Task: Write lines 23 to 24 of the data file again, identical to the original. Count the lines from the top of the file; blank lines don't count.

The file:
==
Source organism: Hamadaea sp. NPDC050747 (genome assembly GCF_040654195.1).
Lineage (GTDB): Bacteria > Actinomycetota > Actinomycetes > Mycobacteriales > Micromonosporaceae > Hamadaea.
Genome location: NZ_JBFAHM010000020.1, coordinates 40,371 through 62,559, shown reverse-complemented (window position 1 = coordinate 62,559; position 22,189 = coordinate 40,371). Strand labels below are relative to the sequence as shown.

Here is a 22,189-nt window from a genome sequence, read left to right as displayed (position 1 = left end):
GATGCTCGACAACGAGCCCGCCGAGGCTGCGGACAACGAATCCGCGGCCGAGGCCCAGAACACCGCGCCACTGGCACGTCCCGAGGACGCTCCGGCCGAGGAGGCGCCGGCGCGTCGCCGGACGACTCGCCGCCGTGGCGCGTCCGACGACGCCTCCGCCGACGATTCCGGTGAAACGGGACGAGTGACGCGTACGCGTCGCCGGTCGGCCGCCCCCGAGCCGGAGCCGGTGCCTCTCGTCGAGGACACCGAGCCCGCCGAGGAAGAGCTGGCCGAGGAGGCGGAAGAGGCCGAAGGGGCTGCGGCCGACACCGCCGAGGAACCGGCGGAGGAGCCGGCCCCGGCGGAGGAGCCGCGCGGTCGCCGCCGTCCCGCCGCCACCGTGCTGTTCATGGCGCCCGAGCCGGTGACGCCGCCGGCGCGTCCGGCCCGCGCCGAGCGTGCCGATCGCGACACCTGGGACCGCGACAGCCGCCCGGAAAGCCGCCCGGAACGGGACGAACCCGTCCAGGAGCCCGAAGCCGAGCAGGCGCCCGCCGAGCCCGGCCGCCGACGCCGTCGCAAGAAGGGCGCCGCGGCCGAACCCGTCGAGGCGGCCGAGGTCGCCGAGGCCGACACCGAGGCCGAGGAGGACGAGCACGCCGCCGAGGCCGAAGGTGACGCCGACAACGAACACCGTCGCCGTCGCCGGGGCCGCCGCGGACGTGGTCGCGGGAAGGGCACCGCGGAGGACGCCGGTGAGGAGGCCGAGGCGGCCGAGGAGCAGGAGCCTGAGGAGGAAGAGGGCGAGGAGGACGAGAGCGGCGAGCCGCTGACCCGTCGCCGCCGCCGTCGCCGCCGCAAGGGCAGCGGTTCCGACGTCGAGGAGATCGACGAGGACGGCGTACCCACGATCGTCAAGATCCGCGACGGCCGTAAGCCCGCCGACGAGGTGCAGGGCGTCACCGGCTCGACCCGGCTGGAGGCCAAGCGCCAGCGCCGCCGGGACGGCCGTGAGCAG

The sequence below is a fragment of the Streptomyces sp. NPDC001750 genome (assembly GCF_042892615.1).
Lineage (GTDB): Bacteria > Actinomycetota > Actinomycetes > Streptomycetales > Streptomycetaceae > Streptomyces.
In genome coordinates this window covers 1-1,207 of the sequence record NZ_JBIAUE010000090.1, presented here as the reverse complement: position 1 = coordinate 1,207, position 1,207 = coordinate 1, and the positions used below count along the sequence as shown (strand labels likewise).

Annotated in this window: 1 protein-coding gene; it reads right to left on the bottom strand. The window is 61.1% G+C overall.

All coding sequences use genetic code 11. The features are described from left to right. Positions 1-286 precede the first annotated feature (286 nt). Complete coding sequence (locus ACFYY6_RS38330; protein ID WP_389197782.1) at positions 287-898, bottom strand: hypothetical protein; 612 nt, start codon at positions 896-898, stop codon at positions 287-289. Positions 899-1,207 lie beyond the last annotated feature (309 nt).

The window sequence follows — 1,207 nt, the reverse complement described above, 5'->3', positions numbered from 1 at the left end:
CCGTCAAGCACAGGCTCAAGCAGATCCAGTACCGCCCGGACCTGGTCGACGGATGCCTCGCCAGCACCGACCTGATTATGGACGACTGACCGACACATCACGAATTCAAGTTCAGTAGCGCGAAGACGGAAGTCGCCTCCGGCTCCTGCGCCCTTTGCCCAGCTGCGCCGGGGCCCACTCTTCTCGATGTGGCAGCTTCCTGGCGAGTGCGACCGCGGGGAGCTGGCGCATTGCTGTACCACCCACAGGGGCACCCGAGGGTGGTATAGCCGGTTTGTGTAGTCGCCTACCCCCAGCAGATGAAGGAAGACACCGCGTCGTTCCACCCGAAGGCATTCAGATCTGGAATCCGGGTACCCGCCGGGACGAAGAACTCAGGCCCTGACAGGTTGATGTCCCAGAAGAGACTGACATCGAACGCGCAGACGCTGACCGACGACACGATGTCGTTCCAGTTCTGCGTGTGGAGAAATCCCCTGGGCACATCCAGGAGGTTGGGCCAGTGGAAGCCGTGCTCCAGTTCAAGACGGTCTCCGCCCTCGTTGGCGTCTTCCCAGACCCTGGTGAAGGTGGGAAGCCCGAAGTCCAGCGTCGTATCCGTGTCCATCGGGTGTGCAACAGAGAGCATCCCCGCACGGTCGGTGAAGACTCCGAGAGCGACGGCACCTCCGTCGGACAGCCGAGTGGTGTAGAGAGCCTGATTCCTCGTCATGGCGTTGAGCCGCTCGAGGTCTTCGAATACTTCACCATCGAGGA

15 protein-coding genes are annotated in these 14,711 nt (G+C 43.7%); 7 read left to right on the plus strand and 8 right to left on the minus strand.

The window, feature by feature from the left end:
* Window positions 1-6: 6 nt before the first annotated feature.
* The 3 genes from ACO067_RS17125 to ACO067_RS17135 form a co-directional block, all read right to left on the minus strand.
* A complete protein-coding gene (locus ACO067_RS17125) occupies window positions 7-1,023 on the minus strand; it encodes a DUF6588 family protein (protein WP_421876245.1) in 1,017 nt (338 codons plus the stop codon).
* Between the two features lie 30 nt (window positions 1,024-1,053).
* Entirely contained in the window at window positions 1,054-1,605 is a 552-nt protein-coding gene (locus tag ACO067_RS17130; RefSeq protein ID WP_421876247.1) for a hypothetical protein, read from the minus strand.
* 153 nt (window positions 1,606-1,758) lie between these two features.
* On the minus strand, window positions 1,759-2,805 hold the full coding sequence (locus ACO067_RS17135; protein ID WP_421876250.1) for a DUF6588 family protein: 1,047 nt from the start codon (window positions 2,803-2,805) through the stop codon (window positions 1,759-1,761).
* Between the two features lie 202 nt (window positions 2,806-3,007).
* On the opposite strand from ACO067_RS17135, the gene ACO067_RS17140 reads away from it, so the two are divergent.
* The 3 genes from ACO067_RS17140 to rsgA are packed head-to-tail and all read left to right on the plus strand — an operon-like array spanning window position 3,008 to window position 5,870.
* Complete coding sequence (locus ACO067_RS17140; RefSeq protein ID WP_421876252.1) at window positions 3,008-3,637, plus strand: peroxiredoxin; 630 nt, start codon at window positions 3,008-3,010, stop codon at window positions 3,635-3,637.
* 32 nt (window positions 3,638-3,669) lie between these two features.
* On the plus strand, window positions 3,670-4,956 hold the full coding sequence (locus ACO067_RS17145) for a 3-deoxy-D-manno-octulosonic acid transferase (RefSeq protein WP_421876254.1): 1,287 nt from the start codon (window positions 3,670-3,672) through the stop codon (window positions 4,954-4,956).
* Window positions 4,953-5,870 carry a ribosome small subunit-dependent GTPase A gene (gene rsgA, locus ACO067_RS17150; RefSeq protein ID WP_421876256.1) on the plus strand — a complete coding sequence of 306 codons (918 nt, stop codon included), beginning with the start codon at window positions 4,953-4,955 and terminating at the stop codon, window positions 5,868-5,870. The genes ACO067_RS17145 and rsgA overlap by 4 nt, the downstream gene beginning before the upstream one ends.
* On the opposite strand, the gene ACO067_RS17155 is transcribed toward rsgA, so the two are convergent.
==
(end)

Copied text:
* On the opposite strand from ACO067_RS17135, the gene ACO067_RS17140 reads away from it, so the two are divergent.
* The 3 genes from ACO067_RS17140 to rsgA are packed head-to-tail and all read left to right on the plus strand — an operon-like array spanning window position 3,008 to window position 5,870.